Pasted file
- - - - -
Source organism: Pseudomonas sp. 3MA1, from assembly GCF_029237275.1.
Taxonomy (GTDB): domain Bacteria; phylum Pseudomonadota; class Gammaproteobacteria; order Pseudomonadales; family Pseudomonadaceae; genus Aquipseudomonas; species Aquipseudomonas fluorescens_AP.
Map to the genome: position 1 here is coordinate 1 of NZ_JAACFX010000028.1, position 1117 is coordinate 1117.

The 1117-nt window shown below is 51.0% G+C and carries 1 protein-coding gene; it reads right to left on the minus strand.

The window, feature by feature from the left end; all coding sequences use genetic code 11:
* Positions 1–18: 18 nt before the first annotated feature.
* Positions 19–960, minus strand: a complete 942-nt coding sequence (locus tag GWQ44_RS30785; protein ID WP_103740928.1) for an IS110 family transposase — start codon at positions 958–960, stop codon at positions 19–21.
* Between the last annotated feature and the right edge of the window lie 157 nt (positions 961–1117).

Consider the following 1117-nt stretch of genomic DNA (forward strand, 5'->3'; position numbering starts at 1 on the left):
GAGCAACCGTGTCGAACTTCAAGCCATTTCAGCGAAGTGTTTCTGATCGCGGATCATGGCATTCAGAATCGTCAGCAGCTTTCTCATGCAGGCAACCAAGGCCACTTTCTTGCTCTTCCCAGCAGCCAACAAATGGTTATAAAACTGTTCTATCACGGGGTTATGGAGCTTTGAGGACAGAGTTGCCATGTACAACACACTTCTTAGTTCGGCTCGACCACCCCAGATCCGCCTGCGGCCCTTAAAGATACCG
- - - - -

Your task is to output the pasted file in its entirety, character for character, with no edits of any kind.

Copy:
Source organism: Pseudomonas sp. 3MA1, from assembly GCF_029237275.1.
Taxonomy (GTDB): domain Bacteria; phylum Pseudomonadota; class Gammaproteobacteria; order Pseudomonadales; family Pseudomonadaceae; genus Aquipseudomonas; species Aquipseudomonas fluorescens_AP.
Map to the genome: position 1 here is coordinate 1 of NZ_JAACFX010000028.1, position 1117 is coordinate 1117.

The 1117-nt window shown below is 51.0% G+C and carries 1 protein-coding gene; it reads right to left on the minus strand.

The window, feature by feature from the left end; all coding sequences use genetic code 11:
* Positions 1–18: 18 nt before the first annotated feature.
* Positions 19–960, minus strand: a complete 942-nt coding sequence (locus tag GWQ44_RS30785; protein ID WP_103740928.1) for an IS110 family transposase — start codon at positions 958–960, stop codon at positions 19–21.
* Between the last annotated feature and the right edge of the window lie 157 nt (positions 961–1117).

Consider the following 1117-nt stretch of genomic DNA (forward strand, 5'->3'; position numbering starts at 1 on the left):
GAGCAACCGTGTCGAACTTCAAGCCATTTCAGCGAAGTGTTTCTGATCGCGGATCATGGCATTCAGAATCGTCAGCAGCTTTCTCATGCAGGCAACCAAGGCCACTTTCTTGCTCTTCCCAGCAGCCAACAAATGGTTATAAAACTGTTCTATCACGGGGTTATGGAGCTTTGAGGACAGAGTTGCCATGTACAACACACTTCTTAGTTCGGCTCGACCACCCCAGATCCGCCTGCGGCCCTTAAAGATACCG